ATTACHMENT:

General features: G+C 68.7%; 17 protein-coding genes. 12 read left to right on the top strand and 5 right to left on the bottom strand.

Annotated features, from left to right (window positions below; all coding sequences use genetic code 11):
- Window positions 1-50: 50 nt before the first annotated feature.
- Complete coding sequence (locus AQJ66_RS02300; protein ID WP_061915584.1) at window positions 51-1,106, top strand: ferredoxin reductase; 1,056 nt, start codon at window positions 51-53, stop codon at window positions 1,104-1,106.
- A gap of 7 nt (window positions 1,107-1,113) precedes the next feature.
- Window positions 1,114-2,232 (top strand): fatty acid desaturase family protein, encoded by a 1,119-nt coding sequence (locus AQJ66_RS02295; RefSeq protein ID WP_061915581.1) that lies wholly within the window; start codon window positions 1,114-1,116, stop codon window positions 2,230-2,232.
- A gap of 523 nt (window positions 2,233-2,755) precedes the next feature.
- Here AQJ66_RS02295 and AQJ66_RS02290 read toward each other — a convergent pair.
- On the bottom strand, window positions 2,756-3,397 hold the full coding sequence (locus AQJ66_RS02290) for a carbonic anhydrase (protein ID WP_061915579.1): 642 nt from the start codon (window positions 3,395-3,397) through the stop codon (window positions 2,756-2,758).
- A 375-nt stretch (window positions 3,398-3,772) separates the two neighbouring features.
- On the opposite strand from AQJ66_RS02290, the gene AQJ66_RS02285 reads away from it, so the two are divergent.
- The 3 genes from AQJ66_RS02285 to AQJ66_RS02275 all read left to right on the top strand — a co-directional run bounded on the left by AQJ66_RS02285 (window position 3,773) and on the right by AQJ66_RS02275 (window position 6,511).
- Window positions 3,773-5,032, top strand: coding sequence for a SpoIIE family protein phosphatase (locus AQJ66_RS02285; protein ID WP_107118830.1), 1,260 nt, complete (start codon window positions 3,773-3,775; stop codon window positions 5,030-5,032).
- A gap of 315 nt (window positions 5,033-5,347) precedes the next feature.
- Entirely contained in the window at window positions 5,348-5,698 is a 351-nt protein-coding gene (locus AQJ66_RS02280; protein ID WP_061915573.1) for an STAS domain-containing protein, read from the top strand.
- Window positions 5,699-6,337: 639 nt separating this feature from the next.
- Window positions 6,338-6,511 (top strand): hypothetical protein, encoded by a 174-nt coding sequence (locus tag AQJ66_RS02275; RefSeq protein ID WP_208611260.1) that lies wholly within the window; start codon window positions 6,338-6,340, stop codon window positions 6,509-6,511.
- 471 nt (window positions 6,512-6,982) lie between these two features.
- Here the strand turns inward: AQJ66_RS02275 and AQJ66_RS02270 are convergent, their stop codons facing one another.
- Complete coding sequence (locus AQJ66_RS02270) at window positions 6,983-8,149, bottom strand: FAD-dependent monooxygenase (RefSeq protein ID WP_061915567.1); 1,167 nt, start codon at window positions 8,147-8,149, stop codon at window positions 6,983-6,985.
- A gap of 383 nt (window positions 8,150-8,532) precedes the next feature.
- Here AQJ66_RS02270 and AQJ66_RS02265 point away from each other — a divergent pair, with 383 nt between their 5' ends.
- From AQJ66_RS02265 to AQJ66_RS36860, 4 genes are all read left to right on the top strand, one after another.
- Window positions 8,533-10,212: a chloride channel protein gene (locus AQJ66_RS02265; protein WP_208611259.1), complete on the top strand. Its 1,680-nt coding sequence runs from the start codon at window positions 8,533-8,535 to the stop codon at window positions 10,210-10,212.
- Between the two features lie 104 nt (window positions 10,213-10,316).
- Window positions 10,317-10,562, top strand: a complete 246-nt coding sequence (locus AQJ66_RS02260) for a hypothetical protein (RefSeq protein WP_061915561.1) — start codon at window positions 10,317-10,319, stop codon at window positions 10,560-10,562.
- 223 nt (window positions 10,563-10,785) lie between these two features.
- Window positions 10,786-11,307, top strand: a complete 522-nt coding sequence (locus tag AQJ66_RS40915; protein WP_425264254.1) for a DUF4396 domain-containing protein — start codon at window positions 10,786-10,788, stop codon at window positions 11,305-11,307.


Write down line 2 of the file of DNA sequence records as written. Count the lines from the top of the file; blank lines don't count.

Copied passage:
Annotated features, from left to right (window positions below; all coding sequences use genetic code 11):